Flu Awareness

Companion Inside Sales

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After last year’s devastating human influenza epidemic, people will likely be lining up in record numbers to get a flu shot this season. Everyone from primary care clinics, drug store chains, grocery store pharmacies and the media keep the flu and how to prevent it top-of-mind this time of year. This creates a perfect opportunity for you to help your veterinary customers create awareness of the prevalence and prevention of canine influenza or CIV – the dog flu.

What started out in 2004 as a relatively small outbreak of the H3N8 strain among racing greyhounds in Florida has now spread to nearly every state. In 2015, the far more contagious and long-lasting H3N2 strain appeared. In 2016, a group of cats in an Indiana shelter were diagnosed with H3N2, probably transmitted to them by infected dogs. By April of this year, all but four states in the U.S. had reported at least one – or both – strains of the illness.

While not every person exposed to the flu will catch it, canines aren’t so lucky. According to the AVMA, since the H3N2 strain is so new and dogs have yet to build up an immunity to it, virtually every unvaccinated dog exposed to the virus will become infected. There is no season for canine influenza as there tends to be for human outbreaks, but there are lots of activities around the holidays that increase potential exposure to infected dogs, making this an ideal time for discussions with your customers. Dog owners boarding or traveling with their pets; going to doggie daycare or an indoor dog park for exercise during bad weather; or to a grooming facility for a bath and trim before cold weather sets in are all at an increased risk for dog flu.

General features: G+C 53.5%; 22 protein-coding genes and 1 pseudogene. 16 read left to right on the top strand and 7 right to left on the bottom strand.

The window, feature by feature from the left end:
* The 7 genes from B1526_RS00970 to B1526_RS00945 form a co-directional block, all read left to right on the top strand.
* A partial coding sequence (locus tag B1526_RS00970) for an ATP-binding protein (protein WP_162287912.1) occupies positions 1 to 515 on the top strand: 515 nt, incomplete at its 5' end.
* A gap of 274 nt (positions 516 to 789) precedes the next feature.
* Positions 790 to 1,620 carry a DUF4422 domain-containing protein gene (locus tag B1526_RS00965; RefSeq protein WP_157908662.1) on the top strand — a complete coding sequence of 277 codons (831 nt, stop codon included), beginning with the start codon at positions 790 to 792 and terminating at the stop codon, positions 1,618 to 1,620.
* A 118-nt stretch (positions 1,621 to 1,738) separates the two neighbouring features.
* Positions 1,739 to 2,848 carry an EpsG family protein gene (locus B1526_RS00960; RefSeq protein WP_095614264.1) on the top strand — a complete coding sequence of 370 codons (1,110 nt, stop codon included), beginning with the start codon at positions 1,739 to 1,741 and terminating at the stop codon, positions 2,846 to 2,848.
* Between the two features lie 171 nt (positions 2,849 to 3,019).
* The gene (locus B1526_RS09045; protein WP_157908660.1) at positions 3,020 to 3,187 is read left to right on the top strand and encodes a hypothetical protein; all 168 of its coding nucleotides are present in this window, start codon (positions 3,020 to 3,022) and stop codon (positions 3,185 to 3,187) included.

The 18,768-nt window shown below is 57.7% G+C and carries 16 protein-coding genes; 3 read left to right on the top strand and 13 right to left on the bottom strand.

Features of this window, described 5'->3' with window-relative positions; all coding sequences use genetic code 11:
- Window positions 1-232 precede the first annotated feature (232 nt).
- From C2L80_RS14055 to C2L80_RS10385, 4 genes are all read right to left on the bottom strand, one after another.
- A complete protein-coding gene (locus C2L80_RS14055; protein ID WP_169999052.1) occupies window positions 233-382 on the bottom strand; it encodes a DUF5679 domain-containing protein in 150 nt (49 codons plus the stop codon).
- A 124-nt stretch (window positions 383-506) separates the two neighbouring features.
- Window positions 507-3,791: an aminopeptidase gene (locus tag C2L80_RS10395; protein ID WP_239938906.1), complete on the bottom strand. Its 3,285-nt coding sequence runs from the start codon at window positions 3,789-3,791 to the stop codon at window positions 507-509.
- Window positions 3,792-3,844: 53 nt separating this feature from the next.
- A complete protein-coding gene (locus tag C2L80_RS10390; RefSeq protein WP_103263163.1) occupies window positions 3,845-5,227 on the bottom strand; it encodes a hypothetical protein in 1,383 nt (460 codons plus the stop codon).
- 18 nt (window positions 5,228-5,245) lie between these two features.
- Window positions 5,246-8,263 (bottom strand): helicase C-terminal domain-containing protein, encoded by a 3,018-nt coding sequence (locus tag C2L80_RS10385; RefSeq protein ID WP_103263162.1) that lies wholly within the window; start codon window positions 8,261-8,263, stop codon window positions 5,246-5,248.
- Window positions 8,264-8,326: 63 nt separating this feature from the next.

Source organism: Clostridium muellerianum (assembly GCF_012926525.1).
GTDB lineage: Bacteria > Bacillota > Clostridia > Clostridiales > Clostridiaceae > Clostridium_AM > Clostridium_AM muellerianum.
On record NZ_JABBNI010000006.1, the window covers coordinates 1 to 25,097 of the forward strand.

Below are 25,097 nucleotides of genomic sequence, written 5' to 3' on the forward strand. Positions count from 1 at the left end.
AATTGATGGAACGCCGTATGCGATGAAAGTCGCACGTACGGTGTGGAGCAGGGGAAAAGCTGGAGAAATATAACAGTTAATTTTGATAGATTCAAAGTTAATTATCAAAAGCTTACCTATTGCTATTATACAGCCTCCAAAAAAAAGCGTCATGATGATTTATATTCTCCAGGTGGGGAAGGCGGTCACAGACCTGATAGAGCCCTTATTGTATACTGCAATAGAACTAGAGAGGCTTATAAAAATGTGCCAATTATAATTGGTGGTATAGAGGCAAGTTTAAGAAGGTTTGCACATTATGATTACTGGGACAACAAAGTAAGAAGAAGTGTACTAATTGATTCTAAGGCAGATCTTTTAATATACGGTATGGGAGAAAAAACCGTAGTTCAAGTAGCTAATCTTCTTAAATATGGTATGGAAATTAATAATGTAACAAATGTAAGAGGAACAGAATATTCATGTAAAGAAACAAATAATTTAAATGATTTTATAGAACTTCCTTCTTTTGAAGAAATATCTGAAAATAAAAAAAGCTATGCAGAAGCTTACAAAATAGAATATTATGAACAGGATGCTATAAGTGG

The virus spreads easily from dog to dog, through an infected animal’s coughs, sneezes or saliva, from food or water bowls, or from playing with a contaminated toy. It can even be spread on human clothing, or by petting an infected dog. The virus can remain viable on surfaces for up to 48 hours, on clothes for 24 hours and on unwashed skin or hands for 12 hours.
Differences between the strains
There are several differences in the two strains to keep in mind:

H3N8 has an incubation period of one to five days, with clinical signs generally appearing two to three days after exposure. Dogs remain infectious for seven to 10 days.

Dogs with H3N2 can start showing respiratory signs between two and eight days after infection, and can remain infectious up to 24 days.

Dogs are most contagious during the incubation period and can spread the virus even when they aren’t showing clinical signs of infection. Approximately 80 percent will develop clinical signs of respiratory infection. Common symptoms include a low-grade fever, a cough which can be dry or may bring up sputum, a runny nose that can range from clear to thick, ocular discharge, lack of energy and loss of appetite. About 20 percent of dogs show no signs of illness, but a dog that appears healthy can still shed the virus and spread infection. A small percentage of dogs are more severely affected and can exhibit clinical signs of pneumonia, like a high-grade fever and an increased respiratory rate and effort. Although very rare, deaths due to H3N2 have been reported.